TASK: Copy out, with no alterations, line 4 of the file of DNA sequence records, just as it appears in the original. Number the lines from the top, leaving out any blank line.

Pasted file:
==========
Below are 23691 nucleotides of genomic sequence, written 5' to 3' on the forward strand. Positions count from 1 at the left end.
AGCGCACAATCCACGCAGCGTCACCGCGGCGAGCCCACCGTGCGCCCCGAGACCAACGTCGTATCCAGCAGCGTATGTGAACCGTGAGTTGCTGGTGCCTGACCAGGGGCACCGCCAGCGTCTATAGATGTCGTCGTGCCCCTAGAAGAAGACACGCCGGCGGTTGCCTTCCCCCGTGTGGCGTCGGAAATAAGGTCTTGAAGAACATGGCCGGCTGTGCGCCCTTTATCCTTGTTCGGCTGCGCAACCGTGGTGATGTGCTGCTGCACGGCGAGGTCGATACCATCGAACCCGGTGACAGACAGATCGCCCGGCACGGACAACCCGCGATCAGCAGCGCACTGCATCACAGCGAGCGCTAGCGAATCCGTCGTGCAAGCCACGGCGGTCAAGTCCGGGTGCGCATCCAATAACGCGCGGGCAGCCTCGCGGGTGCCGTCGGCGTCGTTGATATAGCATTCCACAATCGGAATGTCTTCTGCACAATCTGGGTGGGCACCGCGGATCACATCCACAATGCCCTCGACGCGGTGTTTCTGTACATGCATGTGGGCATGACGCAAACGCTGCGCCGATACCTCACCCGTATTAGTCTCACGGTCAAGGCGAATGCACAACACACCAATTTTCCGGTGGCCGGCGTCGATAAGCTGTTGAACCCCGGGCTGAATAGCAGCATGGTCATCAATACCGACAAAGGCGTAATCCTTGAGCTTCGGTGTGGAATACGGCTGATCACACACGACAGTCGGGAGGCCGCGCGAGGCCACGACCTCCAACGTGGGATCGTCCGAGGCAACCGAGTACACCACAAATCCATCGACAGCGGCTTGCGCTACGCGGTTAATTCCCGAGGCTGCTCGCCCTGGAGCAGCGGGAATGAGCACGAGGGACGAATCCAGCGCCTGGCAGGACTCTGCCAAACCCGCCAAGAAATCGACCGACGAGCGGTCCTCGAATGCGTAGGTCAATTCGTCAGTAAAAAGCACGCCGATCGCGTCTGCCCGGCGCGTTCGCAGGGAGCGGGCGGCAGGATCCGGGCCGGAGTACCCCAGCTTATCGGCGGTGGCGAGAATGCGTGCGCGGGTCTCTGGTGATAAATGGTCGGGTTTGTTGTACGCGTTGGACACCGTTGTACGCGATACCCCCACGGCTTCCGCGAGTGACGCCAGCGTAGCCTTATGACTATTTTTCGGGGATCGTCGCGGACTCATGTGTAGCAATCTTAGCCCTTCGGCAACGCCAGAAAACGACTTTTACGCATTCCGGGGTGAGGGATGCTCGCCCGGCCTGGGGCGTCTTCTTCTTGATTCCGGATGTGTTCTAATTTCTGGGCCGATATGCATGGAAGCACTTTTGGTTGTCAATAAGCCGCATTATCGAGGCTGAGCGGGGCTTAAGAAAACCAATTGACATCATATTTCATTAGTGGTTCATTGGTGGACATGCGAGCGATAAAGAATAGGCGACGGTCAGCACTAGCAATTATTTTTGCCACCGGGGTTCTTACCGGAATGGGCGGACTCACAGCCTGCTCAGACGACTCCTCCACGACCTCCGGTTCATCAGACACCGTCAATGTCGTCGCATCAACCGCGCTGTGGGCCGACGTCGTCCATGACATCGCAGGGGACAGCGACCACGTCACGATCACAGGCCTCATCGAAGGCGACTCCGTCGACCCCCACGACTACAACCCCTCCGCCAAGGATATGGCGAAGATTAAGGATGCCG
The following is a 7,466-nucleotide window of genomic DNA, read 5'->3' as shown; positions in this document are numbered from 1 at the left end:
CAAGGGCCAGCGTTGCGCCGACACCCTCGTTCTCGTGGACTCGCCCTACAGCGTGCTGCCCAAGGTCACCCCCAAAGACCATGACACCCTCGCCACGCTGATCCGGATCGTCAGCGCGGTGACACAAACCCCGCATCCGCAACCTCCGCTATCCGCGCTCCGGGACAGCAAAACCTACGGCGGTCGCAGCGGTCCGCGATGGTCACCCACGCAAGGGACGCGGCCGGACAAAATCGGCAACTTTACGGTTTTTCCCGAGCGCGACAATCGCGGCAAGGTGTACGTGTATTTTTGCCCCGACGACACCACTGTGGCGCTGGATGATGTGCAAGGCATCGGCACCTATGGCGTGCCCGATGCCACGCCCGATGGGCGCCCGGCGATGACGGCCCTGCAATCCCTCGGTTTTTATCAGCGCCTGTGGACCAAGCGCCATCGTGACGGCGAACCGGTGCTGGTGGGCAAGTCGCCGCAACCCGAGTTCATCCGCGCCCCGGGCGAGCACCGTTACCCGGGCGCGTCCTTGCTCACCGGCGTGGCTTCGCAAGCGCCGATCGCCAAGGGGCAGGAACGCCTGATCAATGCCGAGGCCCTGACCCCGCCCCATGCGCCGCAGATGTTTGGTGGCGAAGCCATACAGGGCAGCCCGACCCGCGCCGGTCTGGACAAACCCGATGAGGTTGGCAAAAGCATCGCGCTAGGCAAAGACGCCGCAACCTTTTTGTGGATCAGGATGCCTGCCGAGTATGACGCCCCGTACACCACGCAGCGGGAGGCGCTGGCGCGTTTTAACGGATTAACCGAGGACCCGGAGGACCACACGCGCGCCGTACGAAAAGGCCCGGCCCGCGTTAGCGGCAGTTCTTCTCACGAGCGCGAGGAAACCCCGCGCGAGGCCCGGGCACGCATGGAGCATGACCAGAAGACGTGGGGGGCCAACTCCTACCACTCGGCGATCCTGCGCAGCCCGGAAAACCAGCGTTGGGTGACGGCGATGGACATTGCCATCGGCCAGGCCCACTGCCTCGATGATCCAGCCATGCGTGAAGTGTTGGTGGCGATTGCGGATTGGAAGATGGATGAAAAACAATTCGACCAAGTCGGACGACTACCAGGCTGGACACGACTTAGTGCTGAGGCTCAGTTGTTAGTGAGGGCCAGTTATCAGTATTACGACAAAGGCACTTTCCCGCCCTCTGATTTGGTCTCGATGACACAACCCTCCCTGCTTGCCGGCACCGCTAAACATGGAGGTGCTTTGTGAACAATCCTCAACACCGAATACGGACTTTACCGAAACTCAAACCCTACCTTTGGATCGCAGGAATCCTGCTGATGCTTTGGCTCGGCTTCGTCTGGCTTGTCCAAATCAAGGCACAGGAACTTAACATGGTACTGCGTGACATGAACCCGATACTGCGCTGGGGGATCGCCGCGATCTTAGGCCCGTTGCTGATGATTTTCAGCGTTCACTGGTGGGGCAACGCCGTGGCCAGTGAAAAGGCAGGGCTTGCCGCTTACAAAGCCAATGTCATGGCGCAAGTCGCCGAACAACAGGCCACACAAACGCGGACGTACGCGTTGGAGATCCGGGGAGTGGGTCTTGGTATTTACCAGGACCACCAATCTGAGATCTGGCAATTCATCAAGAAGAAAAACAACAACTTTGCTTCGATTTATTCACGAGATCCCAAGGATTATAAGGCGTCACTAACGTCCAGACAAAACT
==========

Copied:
CAAGGGCCAGCGTTGCGCCGACACCCTCGTTCTCGTGGACTCGCCCTACAGCGTGCTGCCCAAGGTCACCCCCAAAGACCATGACACCCTCGCCACGCTGATCCGGATCGTCAGCGCGGTGACACAAACCCCGCATCCGCAACCTCCGCTATCCGCGCTCCGGGACAGCAAAACCTACGGCGGTCGCAGCGGTCCGCGATGGTCACCCACGCAAGGGACGCGGCCGGACAAAATCGGCAACTTTACGGTTTTTCCCGAGCGCGACAATCGCGGCAAGGTGTACGTGTATTTTTGCCCCGACGACACCACTGTGGCGCTGGATGATGTGCAAGGCATCGGCACCTATGGCGTGCCCGATGCCACGCCCGATGGGCGCCCGGCGATGACGGCCCTGCAATCCCTCGGTTTTTATCAGCGCCTGTGGACCAAGCGCCATCGTGACGGCGAACCGGTGCTGGTGGGCAAGTCGCCGCAACCCGAGTTCATCCGCGCCCCGGGCGAGCACCGTTACCCGGGCGCGTCCTTGCTCACCGGCGTGGCTTCGCAAGCGCCGATCGCCAAGGGGCAGGAACGCCTGATCAATGCCGAGGCCCTGACCCCGCCCCATGCGCCGCAGATGTTTGGTGGCGAAGCCATACAGGGCAGCCCGACCCGCGCCGGTCTGGACAAACCCGATGAGGTTGGCAAAAGCATCGCGCTAGGCAAAGACGCCGCAACCTTTTTGTGGATCAGGATGCCTGCCGAGTATGACGCCCCGTACACCACGCAGCGGGAGGCGCTGGCGCGTTTTAACGGATTAACCGAGGACCCGGAGGACCACACGCGCGCCGTACGAAAAGGCCCGGCCCGCGTTAGCGGCAGTTCTTCTCACGAGCGCGAGGAAACCCCGCGCGAGGCCCGGGCACGCATGGAGCATGACCAGAAGACGTGGGGGGCCAACTCCTACCACTCGGCGATCCTGCGCAGCCCGGAAAACCAGCGTTGGGTGACGGCGATGGACATTGCCATCGGCCAGGCCCACTGCCTCGATGATCCAGCCATGCGTGAAGTGTTGGTGGCGATTGCGGATTGGAAGATGGATGAAAAACAATTCGACCAAGTCGGACGACTACCAGGCTGGACACGACTTAGTGCTGAGGCTCAGTTGTTAGTGAGGGCCAGTTATCAGTATTACGACAAAGGCACTTTCCCGCCCTCTGATTTGGTCTCGATGACACAACCCTCCCTGCTTGCCGGCACCGCTAAACATGGAGGTGCTTTGTGAACAATCCTCAACACCGAATACGGACTTTACCGAAACTCAAACCCTACCTTTGGATCGCAGGAATCCTGCTGATGCTTTGGCTCGGCTTCGTCTGGCTTGTCCAAATCAAGGCACAGGAACTTAACATGGTACTGCGTGACATGAACCCGATACTGCGCTGGGGGATCGCCGCGATCTTAGGCCCGTTGCTGATGATTTTCAGCGTTCACTGGTGGGGCAACGCCGTGGCCAGTGAAAAGGCAGGGCTTGCCGCTTACAAAGCCAATGTCATGGCGCAAGTCGCCGAACAACAGGCCACACAAACGCGGACGTACGCGTTGGAGATCCGGGGAGTGGGTCTTGGTATTTACCAGGACCACCAATCTGAGATCTGGCAATTCATCAAGAAGAAAAACAACAACTTTGCTTCGATTTATTCACGAGATCCCAAGGATTATAAGGCGTCACTAACGTCCAGACAAAACT